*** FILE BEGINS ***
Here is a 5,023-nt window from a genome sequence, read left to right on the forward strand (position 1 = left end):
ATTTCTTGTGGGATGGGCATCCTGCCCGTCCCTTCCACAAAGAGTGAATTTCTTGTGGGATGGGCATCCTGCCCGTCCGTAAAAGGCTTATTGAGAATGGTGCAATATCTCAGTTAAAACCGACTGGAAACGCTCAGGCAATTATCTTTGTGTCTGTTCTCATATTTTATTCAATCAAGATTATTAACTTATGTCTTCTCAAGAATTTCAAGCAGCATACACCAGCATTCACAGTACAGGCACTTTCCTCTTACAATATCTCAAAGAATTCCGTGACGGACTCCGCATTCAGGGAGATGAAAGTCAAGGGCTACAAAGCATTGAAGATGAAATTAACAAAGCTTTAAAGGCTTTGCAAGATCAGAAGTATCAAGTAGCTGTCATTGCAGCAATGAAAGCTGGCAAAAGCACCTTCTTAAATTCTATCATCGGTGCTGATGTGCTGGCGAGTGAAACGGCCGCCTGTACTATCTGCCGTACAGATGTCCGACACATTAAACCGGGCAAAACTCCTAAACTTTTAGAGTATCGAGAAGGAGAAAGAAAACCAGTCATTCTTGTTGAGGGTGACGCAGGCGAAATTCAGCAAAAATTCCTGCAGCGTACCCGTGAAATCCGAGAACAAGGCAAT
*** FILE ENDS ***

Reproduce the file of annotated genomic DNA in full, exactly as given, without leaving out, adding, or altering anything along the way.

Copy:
Here is a 5,023-nt window from a genome sequence, read left to right on the forward strand (position 1 = left end):
ATTTCTTGTGGGATGGGCATCCTGCCCGTCCCTTCCACAAAGAGTGAATTTCTTGTGGGATGGGCATCCTGCCCGTCCGTAAAAGGCTTATTGAGAATGGTGCAATATCTCAGTTAAAACCGACTGGAAACGCTCAGGCAATTATCTTTGTGTCTGTTCTCATATTTTATTCAATCAAGATTATTAACTTATGTCTTCTCAAGAATTTCAAGCAGCATACACCAGCATTCACAGTACAGGCACTTTCCTCTTACAATATCTCAAAGAATTCCGTGACGGACTCCGCATTCAGGGAGATGAAAGTCAAGGGCTACAAAGCATTGAAGATGAAATTAACAAAGCTTTAAAGGCTTTGCAAGATCAGAAGTATCAAGTAGCTGTCATTGCAGCAATGAAAGCTGGCAAAAGCACCTTCTTAAATTCTATCATCGGTGCTGATGTGCTGGCGAGTGAAACGGCCGCCTGTACTATCTGCCGTACAGATGTCCGACACATTAAACCGGGCAAAACTCCTAAACTTTTAGAGTATCGAGAAGGAGAAAGAAAACCAGTCATTCTTGTTGAGGGTGACGCAGGCGAAATTCAGCAAAAATTCCTGCAGCGTACCCGTGAAATCCGAGAACAAGGCAAT